Sydney woke to a city suddenly full of hundreds of yellow bicycles after oBike started operations in the CBD and its surrounds last Monday. The number of the company’s dockless, GPS-tracked rental bikes is only set to grow with plans in motion to increase its new stock from about 500 to at least 2000 in the coming weeks.
oBike’s arrival comes after the similar Reddy Go service launched in Sydney, following the lead of Melbourne’s first dockless bike-sharing service last month.
Reddy Go - identifiable by its red bikes - is working to bring 6000 GPS tracked bikes to the streets of Sydney before Christmas. That could mean just under 10,000 rental bikes on the streets of Sydney’s CBD by the end of the year.
oBike spokesman Chethan Rangaswamy told news.com.au the service was in its pilot stage as data was collected to assess where user “hot spots” are.
“We want to bring in at least 2000 bikes once we have all of the information we need,” he said.
The service offers dockless bikes for hire at $1.99 for half an hour on top of a $69 membership fee that is refundable on request. Users can locate the nearest bike and reserve it via the oBike app. The bike unlocks when its ID is typed into the app or its QR code is scanned with a smartphone. Cyclists are required to manually lock the bike via a push lever once they’re done. Unlike Melbourne Bike Share, which has designated pick-up and drop-off points, oBike works on the premise of dockless locking, meaning bikes can be left anywhere convenient that doesn’t pose a risk to public safety. Private property is off bounds but not everyone obeys the rules. The company has already received several complaints about bikes being parked or abandoned on private properties in Sydney. One of many critical comments on the business’ Facebook page labelled the bikes “visual pollution”. It’s one of the biggest challenges the company continually faces, according to Mr Rangaswamy. But he insists the minority of vandals and rulebreakers are merely part of “teething problems”.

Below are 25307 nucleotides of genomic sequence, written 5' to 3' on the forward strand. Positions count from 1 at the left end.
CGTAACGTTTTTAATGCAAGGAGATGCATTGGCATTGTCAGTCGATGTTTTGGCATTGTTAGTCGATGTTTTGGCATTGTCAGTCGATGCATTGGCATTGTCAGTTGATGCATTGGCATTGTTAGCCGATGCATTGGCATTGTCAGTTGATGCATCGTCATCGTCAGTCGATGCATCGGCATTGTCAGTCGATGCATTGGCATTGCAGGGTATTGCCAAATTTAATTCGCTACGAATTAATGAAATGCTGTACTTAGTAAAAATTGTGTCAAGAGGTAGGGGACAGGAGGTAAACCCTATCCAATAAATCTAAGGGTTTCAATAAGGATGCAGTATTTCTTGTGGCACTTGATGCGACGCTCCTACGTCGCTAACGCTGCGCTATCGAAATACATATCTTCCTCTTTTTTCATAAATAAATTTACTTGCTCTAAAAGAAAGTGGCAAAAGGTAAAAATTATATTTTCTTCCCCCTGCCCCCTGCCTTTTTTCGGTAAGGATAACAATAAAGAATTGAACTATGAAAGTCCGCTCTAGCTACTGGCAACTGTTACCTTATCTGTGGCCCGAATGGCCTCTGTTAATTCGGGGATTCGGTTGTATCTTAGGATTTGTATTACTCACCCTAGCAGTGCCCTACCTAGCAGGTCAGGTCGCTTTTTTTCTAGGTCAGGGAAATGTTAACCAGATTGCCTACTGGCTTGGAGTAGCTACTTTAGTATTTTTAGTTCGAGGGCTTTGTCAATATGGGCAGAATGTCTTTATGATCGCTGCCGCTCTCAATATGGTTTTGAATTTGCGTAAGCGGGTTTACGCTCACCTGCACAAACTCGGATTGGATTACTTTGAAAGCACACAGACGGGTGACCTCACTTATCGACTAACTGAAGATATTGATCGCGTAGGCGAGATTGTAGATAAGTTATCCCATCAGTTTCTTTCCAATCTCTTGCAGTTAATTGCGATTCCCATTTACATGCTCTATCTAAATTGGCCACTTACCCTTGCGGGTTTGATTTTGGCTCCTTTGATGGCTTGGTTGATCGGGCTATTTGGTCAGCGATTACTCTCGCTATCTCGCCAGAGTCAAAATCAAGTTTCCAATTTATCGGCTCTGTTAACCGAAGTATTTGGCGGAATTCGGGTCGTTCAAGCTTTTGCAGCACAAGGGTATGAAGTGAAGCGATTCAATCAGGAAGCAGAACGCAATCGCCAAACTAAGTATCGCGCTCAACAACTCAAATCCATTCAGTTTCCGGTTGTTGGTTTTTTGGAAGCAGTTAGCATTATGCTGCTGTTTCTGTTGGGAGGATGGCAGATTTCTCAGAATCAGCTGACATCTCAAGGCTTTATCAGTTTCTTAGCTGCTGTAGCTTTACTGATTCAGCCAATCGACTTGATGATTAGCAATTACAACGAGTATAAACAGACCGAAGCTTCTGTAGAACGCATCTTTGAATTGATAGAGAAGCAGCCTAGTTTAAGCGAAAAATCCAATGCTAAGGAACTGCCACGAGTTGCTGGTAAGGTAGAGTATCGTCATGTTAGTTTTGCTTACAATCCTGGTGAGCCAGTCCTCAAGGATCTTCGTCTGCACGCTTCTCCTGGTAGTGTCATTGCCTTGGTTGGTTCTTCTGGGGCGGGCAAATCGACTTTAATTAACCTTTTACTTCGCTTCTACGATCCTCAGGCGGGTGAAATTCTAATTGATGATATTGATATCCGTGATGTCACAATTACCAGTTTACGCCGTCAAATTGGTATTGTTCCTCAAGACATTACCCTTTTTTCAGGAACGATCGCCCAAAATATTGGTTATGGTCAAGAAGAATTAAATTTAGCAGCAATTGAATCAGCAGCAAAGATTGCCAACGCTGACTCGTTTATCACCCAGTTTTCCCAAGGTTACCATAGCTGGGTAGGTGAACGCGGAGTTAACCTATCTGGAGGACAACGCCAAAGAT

The Singapore-based company launched in Melbourne on June 15, starting in the CBD and spreading from South Yarra to Carlton before coming to Sydney. It also operates in 40 cities and 11 countries worldwide. But it’s never really been a smooth ride for oBike.
Melbourne mayor Robert Doyle last week put the company on notice because users continued to inconveniently dump bicycles across the city.
“We work hard to keep the city free of clutter. They are clutter and that must be fixed,” Mr Doyle said.
Many images of the oBikes in trees and rivers have been posted to social media.
Concerns have also been raised about the bikes being left at popular tourist destinations or train stations in large numbers.
Mr Rangaswamy said oBike has employed “rapid action teams” who respond to complaints in order of high, medium and low priority.
“Any bikes found to be causing a public obstruction are removed within four to six hours,” he said.
Hi @obikeau and @yarratrams you might want to collect this bike from stop 126 Montague on the 109 tram line. pic.twitter.com/Nzw1hLPEkt— threadpaperscissors (@threadpaperscis) July 24, 2017